Coyote (Canis latrans), also called prairie wolf or brush wolf, is a member of the canine (dog) family.
Although it resembles wolf, these two are completely different species.
There are 19 subspecies of coyote.
They are characterized by a narrow, pointed snout, grayish brown to yellowish gray fur on the upper parts and buff or white colored fur below, reddish brown forelegs, and a bushy, black-tipped, tail.
Coyote is native to western North America, but now extends throughout North and Central America, ranging in the north from Alaska and all but the northernmost parts of Canada, south through the continental United States and Mexico, and throughout Central America to Panama.
Coyotes once lived primarily in open prairies and deserts, but now roam the continent’s forests and mountains.
In addition to occurring in natural areas, coyotes are also found in a range of human-populated areas, including rural farms, suburbs, and cities.
The average lifespan of a coyote in the wild is 10 to 14 years, while coyotes in captivity can live up to 20 years.
Coyotes are about as big as medium-size dogs, though they are smaller than wolves. They are 81 to 94 centimeters (32 to 37 inches) from head to rump. Their tail adds another 41 centimeters (16 inches) to their length. Coyotes typically weigh about 9 to 23 kilograms (20 to 50 lbs.).
They are territorial animals. Just like dogs, they use urine to mark their territory.
Coyotes are semi-social animals; they can be solitary, or form traveling pairs or packs.
Coyote behavior and social interactions vary greatly with season and geographic region.
For the most part coyotes are diurnal or crepuscular (active at dawn and dusk), but have more nocturnal habits where they reside in close proximity to humans.
Although they are classified as carnivores, their food habits are quite omnivorous. They will eat anything they find. They hunt rabbits, rodents, birds, fish, frogs, and even deer. They also happily dine on insects, snakes, fruit, grass, and carrion.
Hunting strategy depends on the type of prey they are chasing. If coyote hunt a small prey, it will hunt alone. If the prey of choice is larger animal, such as deer, group of coyotes will join their forces to kill the prey.
Coyotes are excellent runners. They can run up to 65 kilometers (40 miles) an hour and can jump a distance of over 4 meters (13 feet).
They are also very good swimmers. They are able to escape predators through the water and have even been able to colonize islands thanks to their ability to swim.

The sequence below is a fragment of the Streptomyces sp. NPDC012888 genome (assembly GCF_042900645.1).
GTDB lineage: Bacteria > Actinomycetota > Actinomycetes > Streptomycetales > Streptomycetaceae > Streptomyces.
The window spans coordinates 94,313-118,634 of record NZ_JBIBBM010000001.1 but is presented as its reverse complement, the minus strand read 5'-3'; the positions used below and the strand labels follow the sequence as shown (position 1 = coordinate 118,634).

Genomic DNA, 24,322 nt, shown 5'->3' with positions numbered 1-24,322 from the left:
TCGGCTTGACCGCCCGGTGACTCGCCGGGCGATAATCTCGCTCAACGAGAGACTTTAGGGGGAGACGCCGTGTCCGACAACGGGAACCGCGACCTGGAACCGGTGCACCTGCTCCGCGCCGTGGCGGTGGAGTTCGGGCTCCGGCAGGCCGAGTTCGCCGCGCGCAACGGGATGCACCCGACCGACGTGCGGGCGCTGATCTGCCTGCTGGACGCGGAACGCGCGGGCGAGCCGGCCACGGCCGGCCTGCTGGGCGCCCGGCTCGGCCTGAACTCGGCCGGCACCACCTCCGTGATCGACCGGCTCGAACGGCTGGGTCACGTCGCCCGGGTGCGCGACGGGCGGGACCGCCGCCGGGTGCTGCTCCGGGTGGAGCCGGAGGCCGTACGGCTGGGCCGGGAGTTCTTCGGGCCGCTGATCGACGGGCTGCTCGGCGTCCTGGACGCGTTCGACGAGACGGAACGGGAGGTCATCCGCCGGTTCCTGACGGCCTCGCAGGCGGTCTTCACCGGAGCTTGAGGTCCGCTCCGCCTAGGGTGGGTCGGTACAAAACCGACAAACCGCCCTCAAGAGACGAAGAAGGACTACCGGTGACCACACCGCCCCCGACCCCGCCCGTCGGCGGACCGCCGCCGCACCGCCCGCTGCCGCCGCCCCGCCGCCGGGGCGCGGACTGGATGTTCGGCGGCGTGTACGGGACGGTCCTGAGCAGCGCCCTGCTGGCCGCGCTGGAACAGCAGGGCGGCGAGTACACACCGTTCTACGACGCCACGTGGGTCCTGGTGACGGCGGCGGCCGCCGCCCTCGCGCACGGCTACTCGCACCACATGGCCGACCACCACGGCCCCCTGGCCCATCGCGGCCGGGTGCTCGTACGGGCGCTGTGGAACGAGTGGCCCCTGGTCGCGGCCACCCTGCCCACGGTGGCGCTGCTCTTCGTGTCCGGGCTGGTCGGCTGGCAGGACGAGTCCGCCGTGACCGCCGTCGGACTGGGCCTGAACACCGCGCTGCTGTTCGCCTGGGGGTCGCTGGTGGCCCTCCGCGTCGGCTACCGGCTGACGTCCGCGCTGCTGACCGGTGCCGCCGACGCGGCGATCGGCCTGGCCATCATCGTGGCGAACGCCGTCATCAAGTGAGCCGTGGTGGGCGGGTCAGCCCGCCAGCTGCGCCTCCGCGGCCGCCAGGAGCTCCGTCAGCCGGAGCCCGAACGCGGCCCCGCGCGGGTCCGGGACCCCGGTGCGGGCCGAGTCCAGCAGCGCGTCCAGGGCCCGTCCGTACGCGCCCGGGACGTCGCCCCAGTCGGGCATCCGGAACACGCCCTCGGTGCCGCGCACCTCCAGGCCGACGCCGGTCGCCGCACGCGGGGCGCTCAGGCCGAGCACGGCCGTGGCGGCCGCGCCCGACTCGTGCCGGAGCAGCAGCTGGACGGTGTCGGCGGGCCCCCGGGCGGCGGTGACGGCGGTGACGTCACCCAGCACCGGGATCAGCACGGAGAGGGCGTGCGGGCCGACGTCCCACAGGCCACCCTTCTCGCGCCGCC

Coyotes are extremely wary. Their sense of smell is remarkable, and their senses of sight and hearing are exceptionally well developed.
Coyotes have special tactic to avoid predators and potential danger. They move silently by walking on the tips of their toes.
Main predators of coyotes are bears, cougars, wolves and humans (coyotes are treated as pests and humans often kill them to protect livestock).
The coyote is a very vocal animal with a varied repertoire of calls. It uses a long howl to report its location, short barks to warn of danger, yips when reuniting with pack members, growls when establishing dominance, whines and whimpers when bonding, and high-pitched barks to summon pups.
Coyotes are generally monogamous and maintain pair bonds that can last for several years. The breeding season runs from late December through March. The female coyote gestation period lasts 60 – 63 daysand pups are born in the early spring.
Litter size depends on a variety of factors but typically ranges from 4 to 7. Both parents care for their young, frequently with the help of older offspring. Coyotes make their dens in rocky crevices, dense thickets and sometimes the dens of other animals.
Pups are close to adult size at about nine months, when some will begin to leave the pack while others may remain with their parents.
The coyote appears often in the tales and traditions of Native Americans—usually as a very savvy and clever beast.
Some tribes, such as the Chinook, Maidu, Paiute, Pawnee, Tohono O’odham, and Ute portray the coyote as the companion of the creator.
Their scientific name is Canis latrans, which means “barking dog.”
Wile E. Coyote (also known simply as “The Coyote”) and The Road Runner are a duo of characters from the Looney Tunes and Merrie Melodies series of cartoons.
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